The roles and evolutionary patterns of intronless genes in deuterostomes

Comp Funct Genomics. 2011;2011:680673. doi: 10.1155/2011/680673. Epub 2011 Aug 11.

Abstract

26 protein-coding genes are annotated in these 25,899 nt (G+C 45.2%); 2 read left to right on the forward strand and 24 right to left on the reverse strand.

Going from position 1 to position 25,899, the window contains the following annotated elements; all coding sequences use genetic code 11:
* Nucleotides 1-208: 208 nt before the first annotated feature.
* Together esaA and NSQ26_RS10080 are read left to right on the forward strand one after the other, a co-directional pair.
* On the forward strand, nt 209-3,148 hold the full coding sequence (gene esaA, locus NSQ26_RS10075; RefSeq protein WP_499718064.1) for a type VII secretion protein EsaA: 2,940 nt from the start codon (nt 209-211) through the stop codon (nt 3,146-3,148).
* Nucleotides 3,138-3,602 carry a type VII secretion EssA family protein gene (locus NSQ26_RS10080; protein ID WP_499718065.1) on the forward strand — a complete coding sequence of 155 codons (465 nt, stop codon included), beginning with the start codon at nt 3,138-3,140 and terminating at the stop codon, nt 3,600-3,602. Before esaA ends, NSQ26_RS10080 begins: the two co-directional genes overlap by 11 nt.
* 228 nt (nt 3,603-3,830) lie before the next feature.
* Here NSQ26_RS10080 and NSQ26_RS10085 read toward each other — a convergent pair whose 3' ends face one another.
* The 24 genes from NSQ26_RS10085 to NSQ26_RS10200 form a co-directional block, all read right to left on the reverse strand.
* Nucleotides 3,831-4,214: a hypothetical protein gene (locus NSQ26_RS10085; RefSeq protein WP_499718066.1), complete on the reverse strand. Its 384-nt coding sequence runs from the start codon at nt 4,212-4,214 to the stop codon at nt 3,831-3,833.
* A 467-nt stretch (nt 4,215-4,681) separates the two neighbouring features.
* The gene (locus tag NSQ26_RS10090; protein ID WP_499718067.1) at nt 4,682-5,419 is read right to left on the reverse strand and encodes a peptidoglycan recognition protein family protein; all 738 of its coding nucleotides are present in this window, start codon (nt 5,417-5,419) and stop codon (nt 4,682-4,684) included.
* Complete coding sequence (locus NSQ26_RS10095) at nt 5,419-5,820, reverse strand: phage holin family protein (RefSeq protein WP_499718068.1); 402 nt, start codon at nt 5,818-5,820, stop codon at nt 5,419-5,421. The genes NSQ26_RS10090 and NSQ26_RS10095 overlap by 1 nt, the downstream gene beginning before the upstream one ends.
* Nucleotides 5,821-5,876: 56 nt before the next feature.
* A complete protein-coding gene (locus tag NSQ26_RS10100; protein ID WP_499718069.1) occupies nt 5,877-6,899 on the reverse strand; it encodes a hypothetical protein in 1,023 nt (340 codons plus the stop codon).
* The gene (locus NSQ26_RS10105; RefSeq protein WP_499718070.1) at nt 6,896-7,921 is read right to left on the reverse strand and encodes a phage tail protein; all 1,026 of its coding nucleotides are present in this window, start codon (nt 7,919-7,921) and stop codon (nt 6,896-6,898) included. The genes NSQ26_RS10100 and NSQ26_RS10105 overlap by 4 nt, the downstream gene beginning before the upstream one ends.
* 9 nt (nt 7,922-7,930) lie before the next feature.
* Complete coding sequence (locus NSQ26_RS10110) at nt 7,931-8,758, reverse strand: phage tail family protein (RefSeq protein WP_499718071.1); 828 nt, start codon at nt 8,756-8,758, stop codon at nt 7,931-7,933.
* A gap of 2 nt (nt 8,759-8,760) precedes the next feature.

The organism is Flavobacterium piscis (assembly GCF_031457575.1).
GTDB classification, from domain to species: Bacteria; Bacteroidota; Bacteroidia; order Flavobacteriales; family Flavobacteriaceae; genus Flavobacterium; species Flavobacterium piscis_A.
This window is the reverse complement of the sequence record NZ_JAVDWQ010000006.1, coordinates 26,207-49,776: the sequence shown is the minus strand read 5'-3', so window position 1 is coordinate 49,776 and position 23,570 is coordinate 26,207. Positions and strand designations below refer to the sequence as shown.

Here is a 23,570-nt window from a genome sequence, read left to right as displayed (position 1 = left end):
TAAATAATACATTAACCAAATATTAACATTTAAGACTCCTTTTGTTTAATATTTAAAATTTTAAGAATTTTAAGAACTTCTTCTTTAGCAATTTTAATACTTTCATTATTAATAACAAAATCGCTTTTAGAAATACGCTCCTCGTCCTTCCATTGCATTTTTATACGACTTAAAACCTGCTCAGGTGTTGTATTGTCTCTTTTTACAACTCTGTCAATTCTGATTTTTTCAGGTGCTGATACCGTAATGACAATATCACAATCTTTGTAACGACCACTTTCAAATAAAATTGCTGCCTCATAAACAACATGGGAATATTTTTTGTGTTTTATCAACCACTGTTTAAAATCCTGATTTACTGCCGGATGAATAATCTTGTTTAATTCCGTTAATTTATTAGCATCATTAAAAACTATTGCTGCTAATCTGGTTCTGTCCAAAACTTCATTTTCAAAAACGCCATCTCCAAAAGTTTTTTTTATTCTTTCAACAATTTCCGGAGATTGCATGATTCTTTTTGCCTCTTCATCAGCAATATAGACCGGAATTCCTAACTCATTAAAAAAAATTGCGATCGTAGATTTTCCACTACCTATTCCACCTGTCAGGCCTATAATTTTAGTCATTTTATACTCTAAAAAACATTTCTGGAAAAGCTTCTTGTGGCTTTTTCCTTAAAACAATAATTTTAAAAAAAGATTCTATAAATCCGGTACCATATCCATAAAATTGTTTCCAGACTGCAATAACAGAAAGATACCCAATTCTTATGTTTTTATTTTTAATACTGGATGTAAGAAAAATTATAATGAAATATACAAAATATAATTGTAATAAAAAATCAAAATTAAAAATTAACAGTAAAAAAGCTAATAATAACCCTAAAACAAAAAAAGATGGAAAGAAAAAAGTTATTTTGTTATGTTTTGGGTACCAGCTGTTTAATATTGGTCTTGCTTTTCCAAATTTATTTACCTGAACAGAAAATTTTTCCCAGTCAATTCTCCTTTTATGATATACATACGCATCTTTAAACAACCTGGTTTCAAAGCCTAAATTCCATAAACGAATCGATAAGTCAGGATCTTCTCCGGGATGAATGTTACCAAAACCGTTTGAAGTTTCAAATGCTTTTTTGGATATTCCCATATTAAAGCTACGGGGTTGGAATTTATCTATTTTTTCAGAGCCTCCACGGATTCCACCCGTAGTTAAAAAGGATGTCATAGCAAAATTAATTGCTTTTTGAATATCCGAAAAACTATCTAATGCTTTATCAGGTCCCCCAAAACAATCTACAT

Genes without introns are a characteristic feature of prokaryotes, but there are still a number of intronless genes in eukaryotes. To study these eukaryotic genes that have prokaryotic architecture could help to understand the evolutionary patterns of related genes and genomes. Our analyses revealed a number of intronless genes that reside in 6 deuterostomes (sea urchin, sea squirt, zebrafish, chicken, platypus, and human). We also determined the conservation for each intronless gene in archaea, bacteria, fungi, plants, metazoans, and other eukaryotes. Proportions of intronless genes that are inherited from the common ancestor of archaea, bacteria, and eukaryotes in these species were consistent with their phylogenetic positions, with more proportions of ancient intronless genes residing in more primitive species. In these species, intronless genes belong to different cellular roles and gene ontology (GO) categories, and some of these functions are very basic. Part of intronless genes is derived from other intronless genes or multiexon genes in each species. In conclusion, we showed that a varying number and proportion of intronless genes reside in these 6 deuterostomes, and some of them function importantly. These genes are good candidates for subsequent functional and evolutionary analyses specifically.